Mexico pensions eye $600 mln private equity stakes

* Three private equity funds on the block in coming weeks

* Offerings total over $600 million, mostly in real estate

* Eight more private equity funds in near-term pipeline

By Patrick Rucker

MEXICO CITY, July 26 (BestGrowthStock) – Mexico’s private pension
funds are set to invest up to $600 million in three private
equity deals in the coming weeks, as they stock up on riskier
assets that promise bigger yields, market sources said.

The private equity funds will bankroll warehouses,
distribution centers, and other industrial real estate projects
that promise higher returns than the much safer bonds that make
up the bulk of the pension funds’ holdings.

The new investments will also help achieve an objective of
Mexican President Felipe Calderon, who has said he hopes the
cash-rich pension funds, known as Afores, will spur
infrastructure development.

“We are long-term investors with a large amount of money
so, yes, we are going to invest more and more in these
securities,” said Andres Hammar, director of the HSBC’s pension
and insurance business in Mexico.

Mexico’s 14 Afores may allocate 8 percent of their nearly
$100 billion in assets to “capital development certificates,”
which regulators conceived as a way for the pensions to make
private equity bets.

Using those new securities, Mexican pensions have dipped
their toe into riskier investments such as the $268 million
combined stake seven pensions took in an infrastructure fund
conceived by Macquarie Group (MQG.AX: ) earlier this year.

The Afores purchased about $1 billion worth of those
securities in 2009, and they are on pace to expand those
holdings by more than $1 billion this year.

Hammar did not comment on near-term deals but said he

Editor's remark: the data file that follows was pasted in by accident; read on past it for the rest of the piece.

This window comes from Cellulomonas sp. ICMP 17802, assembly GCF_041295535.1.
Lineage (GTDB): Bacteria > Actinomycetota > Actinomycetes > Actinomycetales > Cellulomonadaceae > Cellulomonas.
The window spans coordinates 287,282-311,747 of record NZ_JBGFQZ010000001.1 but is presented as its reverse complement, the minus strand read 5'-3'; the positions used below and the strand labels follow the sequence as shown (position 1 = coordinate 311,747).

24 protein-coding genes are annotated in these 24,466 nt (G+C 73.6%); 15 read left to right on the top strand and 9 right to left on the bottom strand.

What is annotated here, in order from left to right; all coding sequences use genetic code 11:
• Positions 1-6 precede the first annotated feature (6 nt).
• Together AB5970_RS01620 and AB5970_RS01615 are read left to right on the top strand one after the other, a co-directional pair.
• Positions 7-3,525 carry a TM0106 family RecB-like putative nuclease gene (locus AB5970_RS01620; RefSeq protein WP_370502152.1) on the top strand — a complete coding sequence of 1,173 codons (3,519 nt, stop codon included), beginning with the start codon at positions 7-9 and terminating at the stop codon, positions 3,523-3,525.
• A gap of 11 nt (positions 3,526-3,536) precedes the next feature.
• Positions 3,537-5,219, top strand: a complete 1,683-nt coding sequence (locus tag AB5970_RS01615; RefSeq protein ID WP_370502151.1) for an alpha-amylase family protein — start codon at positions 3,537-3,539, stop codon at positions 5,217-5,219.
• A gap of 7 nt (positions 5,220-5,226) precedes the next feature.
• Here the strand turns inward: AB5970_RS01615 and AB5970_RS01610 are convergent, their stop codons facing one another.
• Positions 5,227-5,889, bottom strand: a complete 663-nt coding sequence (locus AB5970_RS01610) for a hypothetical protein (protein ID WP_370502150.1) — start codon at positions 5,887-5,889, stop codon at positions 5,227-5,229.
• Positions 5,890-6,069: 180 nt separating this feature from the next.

expects HSBC, which operates one of Mexico’s smaller Afores,
will invest in at least two such projects this year.

The three private equity funds seeking investors include
two backed by leaders in global real estate investing —
Prudential Financial Inc. (PRU.N: ) and AMB Property Corp (AMB.N: )
— as well as a home-grown infrastructure fund, Promecap, said
three industry sources familiar with the deal.

Promecap, founded by airport magnate Fernando Chico Pardo,
is seeking an investment of 2.5 billion pesos ($197 million),
while Prudential wants to raise 2 billion pesos ($157 million),
the sources said.

“We are just sorting out a few final details,” said
Promecap general director Federico Chavez, who did not comment
on specifics. “We are very close to a final filing.”

AMB hopes to close on a 3.3 billion peso ($260 million)
offering according to a prospectus filed earlier this month.

Promecap and AMB could be placed as soon as this week while
the Prudential deal could be done by early August, an industry
source said. While several Afore private equity deals have been
in the $125 million to $225 million range, a finance source
said the Prudential deal could be closer to $240 million.

“We believe renewed activity within a recovering global
manufacturing sector will lead to increased demand for
industrial space in Mexico,” Prudential Real Estate Investors
said in a statement.

EMX Capital, a private equity fund that has focused on
businesses that reach Mexico’s growing middle class, has also
been welcomed by several Afores and could sell a stake to the
pensions in the coming months, industry sources said.

Dozens more private equity funds are making their pitch to
the Afores, but only seven of those have been reviewed by
Boston Consulting Group and are in the near-term pipeline, the
sources said.

Mexico’s private pension system was created 13 years ago,
and the retirement accounts are stuffed with roughly 80 percent
government bonds and debt from corporations considered to be
safe for investors, especially compared to its peers.

Its conservative investment profile helped it weather the
recent financial crisis.

While Chilean pension funds whipsawed with a 25 percent
decline in 2008 and a 20 percent rebound in 2009, Mexican
pension funds were virtually flat in 2008 and recorded a 14
percent increase last year.

Still, Calderon’s government and the Afore regulator have
encouraged the pensions to expand their holdings of more
aggressive securities so that they can meet the needs of future
retirees.

Investment

($1 = 12.73 Mexican pesos)

(Reporting by Patrick Rucker; Editing by Paul Simao)

Mexico pensions eye $600 mln private equity stakes